The difference between wages and pensions in the Czech Republic is greater than the EU average, data from the OECD suggest. On average, pension payments in the Czech Republic amount to about half of what an employee earned before retiring. The EU average is 57.5 percent. The gap may grow even further since the Czech government is currently preparing a pension reform that would put any increase in pensions on ice for the next three years. In Austria, Denmark and Hungary, pensioners are paid about three quarters of their previous wage. In Britain, the pension retired men and women receive amounts to only a third of what they were earning before retirement.
Finance Minister Miroslav Kalousek has said that it is imperative for the government to agree on further austerity measures. Without them, there was no reason for the coalition to remain in office. Speaking on a debate program on Czech TV on Sunday, Mr. Kalousek added that additional state budget cuts of 24 billion Czech crowns had to be implemented this year. While ministers have said there simply were no more expenses they could cut, Mr. Kalousek insists that decreasing the state budget deficit is crucial. He added that the opposition Social Democrats’ claim that further cuts could be avoided was populist.
Record temperatures were registered across the country on the weekend at a total of 66 weather stations that have been measuring temperatures for longer than 30 years. The highest temperature was observed in Dobřichovice, where the thermometer indicated daytime high of 23.9 degrees Celsius. In Prague’s Klementium, a record from 1899 was broken this weekend: the high there was 20.3 degrees. The oldest record was broken in Příbram, which had not see such a high temperature in late March since 1882.
A painting by Frantíšek Kupka, L‘Apothéose d Héléne, was sold for 15 million Czech crowns at auction. The asking price was 12 million crowns. Another work by a Czech artist, Toyen’s Potápeč or Diver from 1926, was sold for 13 million crowns in the same auction, which was held at Prague’s Topičův salon on Sunday. Other works by Frantíšek Kupka’s were sold for record prices in the past. In 2007, his painting Abstract Composition set the Czech auction record for the most expensive work of art ever sold.
Commenting on the election of Joachim Gauck to the post of German president, Prime Minister Petr Nečas said that he welcomed his election and appreciated his fight against the former communist regime. Mr. Gauck secured the mandate in the first round of voting on Sunday. The 79-year-old theologist is the first former citizen of the German Democratic Republic to be elected president. He was a member of the protest movement in the totalitarian German state and actively opposed its communist regime. Mr. Gauck replaces Christian Wulff, who resigned after allegations of corruption became public. This is the third time in only three years that presidential elections were held in Germany.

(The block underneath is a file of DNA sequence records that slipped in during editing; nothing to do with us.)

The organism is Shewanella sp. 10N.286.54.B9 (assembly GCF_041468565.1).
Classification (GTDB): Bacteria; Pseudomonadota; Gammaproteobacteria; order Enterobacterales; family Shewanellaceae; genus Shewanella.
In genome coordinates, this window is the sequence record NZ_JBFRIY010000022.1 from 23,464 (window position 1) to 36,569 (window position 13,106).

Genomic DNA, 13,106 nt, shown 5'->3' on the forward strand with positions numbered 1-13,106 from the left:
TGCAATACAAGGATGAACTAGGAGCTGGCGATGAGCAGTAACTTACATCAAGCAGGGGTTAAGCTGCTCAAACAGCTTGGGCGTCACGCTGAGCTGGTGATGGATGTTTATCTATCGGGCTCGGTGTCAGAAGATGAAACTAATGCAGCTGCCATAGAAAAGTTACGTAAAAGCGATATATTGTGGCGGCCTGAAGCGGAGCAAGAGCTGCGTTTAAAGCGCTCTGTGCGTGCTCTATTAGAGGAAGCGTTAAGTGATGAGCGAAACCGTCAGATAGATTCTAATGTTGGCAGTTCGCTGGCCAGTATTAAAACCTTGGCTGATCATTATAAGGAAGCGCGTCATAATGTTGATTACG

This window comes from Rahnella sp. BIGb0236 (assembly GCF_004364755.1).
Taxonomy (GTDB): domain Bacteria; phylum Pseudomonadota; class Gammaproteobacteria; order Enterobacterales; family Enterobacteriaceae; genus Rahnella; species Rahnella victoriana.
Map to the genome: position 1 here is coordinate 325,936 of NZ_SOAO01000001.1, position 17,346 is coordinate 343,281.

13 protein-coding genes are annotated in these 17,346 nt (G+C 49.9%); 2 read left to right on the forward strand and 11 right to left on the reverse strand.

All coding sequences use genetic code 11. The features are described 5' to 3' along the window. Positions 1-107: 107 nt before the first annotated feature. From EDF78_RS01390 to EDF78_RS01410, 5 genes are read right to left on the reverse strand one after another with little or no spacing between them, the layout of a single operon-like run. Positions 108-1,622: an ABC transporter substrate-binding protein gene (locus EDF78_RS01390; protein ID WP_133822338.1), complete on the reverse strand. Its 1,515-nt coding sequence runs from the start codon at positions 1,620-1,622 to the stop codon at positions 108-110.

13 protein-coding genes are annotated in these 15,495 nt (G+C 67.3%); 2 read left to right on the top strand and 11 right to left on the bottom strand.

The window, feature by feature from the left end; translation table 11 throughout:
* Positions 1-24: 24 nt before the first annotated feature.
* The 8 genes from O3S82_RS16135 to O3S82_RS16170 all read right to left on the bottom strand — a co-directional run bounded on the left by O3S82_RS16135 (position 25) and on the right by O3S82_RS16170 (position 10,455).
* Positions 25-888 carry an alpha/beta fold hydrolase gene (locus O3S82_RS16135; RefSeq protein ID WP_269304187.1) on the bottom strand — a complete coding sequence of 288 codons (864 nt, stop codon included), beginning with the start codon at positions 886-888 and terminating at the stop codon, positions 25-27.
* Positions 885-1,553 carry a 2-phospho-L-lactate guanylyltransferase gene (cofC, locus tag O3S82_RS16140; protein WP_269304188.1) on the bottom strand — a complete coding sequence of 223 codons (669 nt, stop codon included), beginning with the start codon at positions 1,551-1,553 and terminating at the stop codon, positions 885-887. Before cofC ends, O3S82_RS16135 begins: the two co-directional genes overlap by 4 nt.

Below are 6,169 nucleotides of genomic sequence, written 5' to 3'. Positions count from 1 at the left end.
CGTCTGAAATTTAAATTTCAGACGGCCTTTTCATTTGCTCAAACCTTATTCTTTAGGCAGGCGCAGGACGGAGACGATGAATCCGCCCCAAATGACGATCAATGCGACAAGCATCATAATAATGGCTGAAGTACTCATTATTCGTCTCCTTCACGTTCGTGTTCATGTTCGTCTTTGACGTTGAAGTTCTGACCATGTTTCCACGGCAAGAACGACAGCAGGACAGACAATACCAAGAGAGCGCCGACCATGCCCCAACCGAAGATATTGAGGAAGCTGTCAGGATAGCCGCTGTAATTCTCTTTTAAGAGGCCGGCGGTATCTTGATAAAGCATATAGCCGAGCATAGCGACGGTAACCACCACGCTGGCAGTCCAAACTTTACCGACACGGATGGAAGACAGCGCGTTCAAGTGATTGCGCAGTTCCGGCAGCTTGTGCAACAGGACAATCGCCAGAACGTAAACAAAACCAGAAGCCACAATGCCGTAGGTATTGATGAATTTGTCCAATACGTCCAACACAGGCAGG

Czech biathlete Michal Šlesingr has managed to make it to the top ten in the biathlon World Cup that closed in the Russian Khanty-Mansiysk on Sunday. Last year, he had come in 9th. The Czech biathlete Ondřej Moravec came in 14th place. Jaroslav Soukup came in 29th. Norway’s Emil Hegle Svendsen won the world cup, with Germany’s Arnd Peiffer coming in second.
The government coalition’s TOP 09 party has made it clear that its leader, Foreign Minister Karel Schwarzenberg, would not resign from his government office due to also pursuing a candidacy for the post of president in next year’s elections. Deputy party leader Miroslav Kalousek said on Sunday that Mr. Schwarzenberg would be able to both keep his post as foreign minister and prepare his presidential campaign. Mr. Schwarzenberg had previously threatened to leave the government over the Czech refusal to join the EU’s fiscal compact. The next presidential elections mark the first occasion on which Czechs will be able to elect their head of state directly. Aside from Mr. Schwarzenberg, former prime minister Jan Fischer, MEP Zuzana Roithová and economist Jan Švejnar are also running for the post.
According to a fresh survey by the Public Opinion Research Center, three-fifths of Czechs continue to place trust in NATO and believe the alliance is still necessary and important. Czech faith in NATO has remained relatively unchanged in recent years. The majority of respondents also said that they believe a state’s sovereignty needed to be defended and that in the case of an armed conflict, the Czech Republic would dependent on NATO protection. Only 26 percent of those polled believe that the Czech Republic‘s NATO membership is problematic.
Czech entrepreneur Tomáš Pitr, who has been in prison in Switzerland since 2010, has decided to return to the Czech Republic, the daily Mladá fronta dnes reported. The businessman, who has been charged with tax evasion, retracted his application for asylum in Switzerland on Friday and will return to his home country in the coming weeks. According to his lawyer, the decision is partially motivated by personal reasons but also the fact that Mr. Pitr has been reviewing Czech court proceedings in his case and concluded that he will most likely receive a fair trial. He was sentenced to five years in prison by a Prague city court in 2006.
The Museum of Water Treatment in the Prague neighborhood of Podolí will be accessible to visitors the entire weekend. It is opening its gates on the occasion of the upcoming World Water Day, which is marked on March 22. The interesting exhibition portrays changes in water treatment and features the original water pump of the Klatovy waterworks from 1830 as well as other rare items. Visitors can see the exhibition Saturday or Sunday between 9:30 a.m. and 16:30 p.m.
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